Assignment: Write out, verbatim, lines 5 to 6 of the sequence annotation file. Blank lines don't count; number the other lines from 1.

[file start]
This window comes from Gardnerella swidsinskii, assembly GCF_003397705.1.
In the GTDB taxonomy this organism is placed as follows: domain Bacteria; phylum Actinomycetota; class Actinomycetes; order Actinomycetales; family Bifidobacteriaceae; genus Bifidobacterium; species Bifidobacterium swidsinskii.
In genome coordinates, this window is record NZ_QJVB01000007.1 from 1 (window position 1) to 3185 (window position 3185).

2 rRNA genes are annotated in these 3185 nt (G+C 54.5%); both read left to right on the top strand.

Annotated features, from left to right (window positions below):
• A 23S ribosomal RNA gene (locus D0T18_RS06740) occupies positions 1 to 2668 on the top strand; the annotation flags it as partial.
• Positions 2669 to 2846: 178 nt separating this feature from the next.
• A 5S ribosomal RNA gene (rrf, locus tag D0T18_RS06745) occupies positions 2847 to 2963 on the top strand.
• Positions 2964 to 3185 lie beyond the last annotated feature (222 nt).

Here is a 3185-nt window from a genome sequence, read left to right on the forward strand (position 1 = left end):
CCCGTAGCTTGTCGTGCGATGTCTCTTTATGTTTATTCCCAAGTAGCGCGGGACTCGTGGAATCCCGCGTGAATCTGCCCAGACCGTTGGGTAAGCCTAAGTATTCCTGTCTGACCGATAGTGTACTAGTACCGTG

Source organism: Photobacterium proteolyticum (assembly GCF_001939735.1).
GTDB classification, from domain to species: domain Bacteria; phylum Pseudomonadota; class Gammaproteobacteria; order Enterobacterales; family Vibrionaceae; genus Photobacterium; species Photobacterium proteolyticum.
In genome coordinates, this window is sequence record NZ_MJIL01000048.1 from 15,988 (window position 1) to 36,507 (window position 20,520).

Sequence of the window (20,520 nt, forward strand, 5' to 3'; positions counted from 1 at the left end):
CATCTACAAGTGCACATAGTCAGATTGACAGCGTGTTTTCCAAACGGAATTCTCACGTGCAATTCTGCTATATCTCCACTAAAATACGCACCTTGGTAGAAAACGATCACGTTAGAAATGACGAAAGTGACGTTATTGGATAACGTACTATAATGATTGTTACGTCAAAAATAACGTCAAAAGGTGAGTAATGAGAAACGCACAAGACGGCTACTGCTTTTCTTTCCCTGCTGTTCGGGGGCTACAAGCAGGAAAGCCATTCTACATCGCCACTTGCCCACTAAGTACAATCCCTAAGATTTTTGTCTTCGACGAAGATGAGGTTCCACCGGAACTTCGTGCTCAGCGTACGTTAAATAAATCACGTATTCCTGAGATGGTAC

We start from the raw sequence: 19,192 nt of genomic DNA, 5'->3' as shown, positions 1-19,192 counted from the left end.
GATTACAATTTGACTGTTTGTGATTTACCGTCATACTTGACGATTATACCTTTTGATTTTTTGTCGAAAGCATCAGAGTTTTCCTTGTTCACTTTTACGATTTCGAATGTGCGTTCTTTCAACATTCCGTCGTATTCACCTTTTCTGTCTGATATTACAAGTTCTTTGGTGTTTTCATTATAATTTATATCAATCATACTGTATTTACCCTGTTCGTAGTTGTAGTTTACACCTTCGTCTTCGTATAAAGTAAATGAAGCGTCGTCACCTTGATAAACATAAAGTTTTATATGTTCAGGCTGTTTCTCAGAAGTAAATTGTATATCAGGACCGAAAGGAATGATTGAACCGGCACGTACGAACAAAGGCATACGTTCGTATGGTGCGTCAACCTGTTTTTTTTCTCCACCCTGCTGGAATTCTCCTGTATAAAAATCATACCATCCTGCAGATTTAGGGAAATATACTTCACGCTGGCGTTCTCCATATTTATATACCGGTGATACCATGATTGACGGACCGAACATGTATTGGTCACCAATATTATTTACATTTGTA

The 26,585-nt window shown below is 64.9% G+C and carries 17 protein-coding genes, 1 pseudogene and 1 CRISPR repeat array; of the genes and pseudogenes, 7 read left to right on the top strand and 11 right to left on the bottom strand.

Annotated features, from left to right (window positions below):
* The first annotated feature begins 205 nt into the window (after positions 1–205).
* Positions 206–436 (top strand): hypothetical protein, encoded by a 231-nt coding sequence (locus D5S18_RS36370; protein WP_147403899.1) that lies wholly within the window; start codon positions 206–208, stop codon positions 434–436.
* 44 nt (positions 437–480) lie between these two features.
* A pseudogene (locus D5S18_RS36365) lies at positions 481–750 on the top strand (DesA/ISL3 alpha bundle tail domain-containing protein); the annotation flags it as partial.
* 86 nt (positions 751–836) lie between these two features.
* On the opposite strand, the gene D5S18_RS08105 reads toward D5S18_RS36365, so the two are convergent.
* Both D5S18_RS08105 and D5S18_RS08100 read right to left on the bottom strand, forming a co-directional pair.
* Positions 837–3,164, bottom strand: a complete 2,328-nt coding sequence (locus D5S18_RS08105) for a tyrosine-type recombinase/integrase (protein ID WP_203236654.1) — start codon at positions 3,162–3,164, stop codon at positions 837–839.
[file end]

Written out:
Annotated features, from left to right (window positions below):
• A 23S ribosomal RNA gene (locus D0T18_RS06740) occupies positions 1 to 2668 on the top strand; the annotation flags it as partial.